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Ministry of Defence shoots down wind turbines plan

Plans to build two huge wind turbines in the Fen countryside have been thrown out - after the Ministry of Defence (MoD) warned they would put air safety in danger. The blades of the identical turbines at French Farm, Thorney, near Peterborough, would have reached 100 metres high, and despite being 16 miles from RAF Wittering and 23 miles from RAF Cottesmore, the MoD objected on safety grounds.

Objections from the RAF, which flies Harriers from nearby RAF Wittering, means the wind turbine proposal for Thorney has been rejected.

Plans to build two huge wind turbines in the Fen countryside have been thrown out - after the Ministry of Defence (MoD) warned they would put air safety in danger.

The blades of the identical turbines at French Farm, Thorney, near Peterborough, would have reached 100 metres high, and despite being 16 miles from RAF Wittering and 23 miles from RAF Cottesmore, the MoD objected on safety grounds.

Officials claimed the tips of the blades would be "in the line of sight" of both the air traffic control (ATC) radar at Cottesmore and the Precision Approach Radar (RPAR) at Wittering.

In a report to Peterborough City Council's planning committee, a spokesman said scientific trials suggested the probability of detection of aircraft by the air traffic control system would be adversely affected, although the likelihood of it contribiting to an air accident would be small.

But as far as the radar at Wittering was concerned, the spokesman added: "The turbines will be detected by and displayed on the RPAR, and additional plots/tracks caused by the... more [truncated due to possible copyright]  

Objections from the RAF, which flies Harriers from nearby RAF Wittering, means the wind turbine proposal for Thorney has been rejected.

Plans to build two huge wind turbines in the Fen countryside have been thrown out - after the Ministry of Defence (MoD) warned they would put air safety in danger.

The blades of the identical turbines at French Farm, Thorney, near Peterborough, would have reached 100 metres high, and despite being 16 miles from RAF Wittering and 23 miles from RAF Cottesmore, the MoD objected on safety grounds.

Officials claimed the tips of the blades would be "in the line of sight" of both the air traffic control (ATC) radar at Cottesmore and the Precision Approach Radar (RPAR) at Wittering.

In a report to Peterborough City Council's planning committee, a spokesman said scientific trials suggested the probability of detection of aircraft by the air traffic control system would be adversely affected, although the likelihood of it contribiting to an air accident would be small.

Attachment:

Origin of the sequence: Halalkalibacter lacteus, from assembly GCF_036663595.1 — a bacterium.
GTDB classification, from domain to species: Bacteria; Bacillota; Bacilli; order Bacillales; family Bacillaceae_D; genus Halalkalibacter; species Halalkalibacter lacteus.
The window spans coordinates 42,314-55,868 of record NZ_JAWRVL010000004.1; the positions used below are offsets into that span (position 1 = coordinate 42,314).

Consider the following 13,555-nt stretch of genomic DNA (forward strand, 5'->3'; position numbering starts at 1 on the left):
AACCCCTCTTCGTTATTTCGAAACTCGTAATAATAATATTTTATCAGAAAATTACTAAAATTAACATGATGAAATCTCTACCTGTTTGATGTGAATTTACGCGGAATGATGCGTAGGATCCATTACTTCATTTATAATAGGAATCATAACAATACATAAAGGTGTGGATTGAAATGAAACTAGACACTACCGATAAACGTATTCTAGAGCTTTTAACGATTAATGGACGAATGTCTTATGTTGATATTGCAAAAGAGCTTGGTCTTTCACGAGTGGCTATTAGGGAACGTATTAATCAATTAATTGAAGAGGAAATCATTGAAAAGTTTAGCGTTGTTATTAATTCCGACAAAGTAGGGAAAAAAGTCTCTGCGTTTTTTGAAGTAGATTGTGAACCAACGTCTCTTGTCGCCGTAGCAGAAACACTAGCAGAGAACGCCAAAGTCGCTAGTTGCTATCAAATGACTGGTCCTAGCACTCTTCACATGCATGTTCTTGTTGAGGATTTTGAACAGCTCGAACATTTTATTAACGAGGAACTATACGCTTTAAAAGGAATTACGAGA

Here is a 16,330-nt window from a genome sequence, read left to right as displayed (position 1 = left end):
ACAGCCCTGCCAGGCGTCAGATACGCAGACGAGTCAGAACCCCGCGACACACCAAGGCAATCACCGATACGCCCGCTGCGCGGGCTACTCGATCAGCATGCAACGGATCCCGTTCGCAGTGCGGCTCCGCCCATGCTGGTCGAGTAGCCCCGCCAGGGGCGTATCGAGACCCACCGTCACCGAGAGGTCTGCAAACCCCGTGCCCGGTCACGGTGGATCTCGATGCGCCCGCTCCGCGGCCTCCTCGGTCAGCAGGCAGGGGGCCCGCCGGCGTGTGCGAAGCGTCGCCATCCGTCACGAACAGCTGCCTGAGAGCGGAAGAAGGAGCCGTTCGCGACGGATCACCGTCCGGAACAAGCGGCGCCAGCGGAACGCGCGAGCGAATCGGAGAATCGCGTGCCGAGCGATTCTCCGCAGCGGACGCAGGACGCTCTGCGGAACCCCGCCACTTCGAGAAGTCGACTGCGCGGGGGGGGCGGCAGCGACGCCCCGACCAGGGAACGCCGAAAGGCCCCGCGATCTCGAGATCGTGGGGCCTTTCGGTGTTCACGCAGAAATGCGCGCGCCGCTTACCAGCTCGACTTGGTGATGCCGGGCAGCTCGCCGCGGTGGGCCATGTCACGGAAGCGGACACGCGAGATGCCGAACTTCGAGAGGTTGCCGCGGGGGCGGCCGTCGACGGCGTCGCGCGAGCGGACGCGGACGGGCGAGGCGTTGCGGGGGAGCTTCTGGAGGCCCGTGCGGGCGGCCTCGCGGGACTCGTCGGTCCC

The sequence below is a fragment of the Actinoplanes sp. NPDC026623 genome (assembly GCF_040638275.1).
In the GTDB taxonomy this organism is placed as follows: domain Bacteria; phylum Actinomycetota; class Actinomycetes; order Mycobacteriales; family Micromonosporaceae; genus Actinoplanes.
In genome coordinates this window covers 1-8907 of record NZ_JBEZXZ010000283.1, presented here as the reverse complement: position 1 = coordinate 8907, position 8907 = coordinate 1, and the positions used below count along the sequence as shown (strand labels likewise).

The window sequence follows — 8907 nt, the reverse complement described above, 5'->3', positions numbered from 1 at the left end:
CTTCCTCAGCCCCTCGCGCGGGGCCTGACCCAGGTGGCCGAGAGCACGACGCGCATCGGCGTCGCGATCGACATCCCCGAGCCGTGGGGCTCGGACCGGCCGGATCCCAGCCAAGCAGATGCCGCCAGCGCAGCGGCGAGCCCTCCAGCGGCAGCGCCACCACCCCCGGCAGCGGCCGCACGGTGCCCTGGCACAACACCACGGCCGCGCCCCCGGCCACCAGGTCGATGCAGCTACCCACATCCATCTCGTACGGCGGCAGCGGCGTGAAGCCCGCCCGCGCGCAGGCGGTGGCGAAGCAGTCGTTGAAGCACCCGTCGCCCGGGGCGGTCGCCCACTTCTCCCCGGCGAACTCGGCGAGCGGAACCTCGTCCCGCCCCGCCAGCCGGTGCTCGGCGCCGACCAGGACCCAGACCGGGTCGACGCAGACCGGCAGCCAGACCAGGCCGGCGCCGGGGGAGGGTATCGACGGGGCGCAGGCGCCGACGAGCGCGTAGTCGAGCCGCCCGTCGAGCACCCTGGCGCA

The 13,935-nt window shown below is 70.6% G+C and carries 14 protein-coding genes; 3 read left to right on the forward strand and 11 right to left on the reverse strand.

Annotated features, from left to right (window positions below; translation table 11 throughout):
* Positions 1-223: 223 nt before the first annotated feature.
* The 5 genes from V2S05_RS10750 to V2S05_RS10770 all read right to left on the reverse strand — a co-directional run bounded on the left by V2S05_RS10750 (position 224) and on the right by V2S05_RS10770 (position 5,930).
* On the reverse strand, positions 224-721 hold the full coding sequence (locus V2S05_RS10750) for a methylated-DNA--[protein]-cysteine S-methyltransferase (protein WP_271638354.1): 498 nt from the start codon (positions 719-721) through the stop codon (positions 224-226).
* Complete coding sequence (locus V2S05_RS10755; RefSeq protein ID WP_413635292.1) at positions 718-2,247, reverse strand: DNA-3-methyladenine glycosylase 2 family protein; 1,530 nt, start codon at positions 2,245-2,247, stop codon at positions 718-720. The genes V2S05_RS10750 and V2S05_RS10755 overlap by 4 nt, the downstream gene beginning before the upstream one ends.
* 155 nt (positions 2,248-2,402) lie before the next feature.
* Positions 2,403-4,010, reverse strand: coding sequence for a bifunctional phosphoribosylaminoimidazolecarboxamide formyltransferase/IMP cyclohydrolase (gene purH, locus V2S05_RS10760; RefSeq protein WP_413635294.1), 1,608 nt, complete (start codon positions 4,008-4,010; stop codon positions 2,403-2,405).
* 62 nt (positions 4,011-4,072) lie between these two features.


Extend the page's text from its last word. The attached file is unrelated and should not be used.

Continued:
But as far as the radar at Wittering was concerned, the spokesman added: "The turbines will be detected by and displayed on the RPAR, and additional plots/tracks caused by the turbines could cause the RPAR to overload and reject aircraft.

"This would have a significant adverse effect on operations at RAF Wittering and implications for air safey gererally."

Ironically, the applicant, Cornwall Light and Power Ltd, had been granted permission to build two slightly smaller turbines on the site way back in 1993, but had never carried it out.

However, development manager Steve Allen said those models were no longer available and it had to submit a fresh application for a new design.

He said the turbines would generate five times more electricity and, although the new turbines were taller than the originals, there would be no overall difference to radar at RAF Wittering when compared to the initial ones, which won approval.

He said: "We strongly contest that the MOD will face additional operational difficulties. They say the risk of an air accident is very small."

He also said the wind farm would bring huge economic and environmental benefits.

However, committee member councillor Chris Ash said the planning officers' report made the MoD's case much more strongly than had been presented by Mr Allen, and there had been an "absolute failure" by the people behind the scheme and the MoD to resolve the issue.

Members agreed with the officers' recommendation and refused the application.

Objections were received from both South Holland district and Crowland parish councils and 43 members of the public.

The committee also heard from residents Helen and Duncan Godber, who said they were worried about noise, the effects on wildlife and the impact on the landscape.

Mrs Godber said: "Let us keep this valuable area of Fenland unspoilt.

"We have enough wind turbines crowding our neighbourhood. This is the only pocket of peaceful tranquility we have left."

Councillors voted to go with the officers' recommendations and voted to refuse the plans.

Applications approved

Although a glut of applications in the area have been turned down or are pending an appeal, including Nutsgrove Farm in Thorney and Wrydecroft, also in Thorney, several, coming under the remit of Fenland District Council, have been rubberstamped.

These include:

  • Eight turbines at Glassmoor Bank, near Whittlesey.
  • Eight turbines at Coldham Farm, in March.
  • Nine turbines at Franks Farm, in March.
  • Four turbines on land near the McCain's factory, in Whittlesey.

Source: http://www.peterboroughtoda...

JUL 9 2009
https://www.windaction.org/posts/21065-ministry-of-defence-shoots-down-wind-turbines-plan
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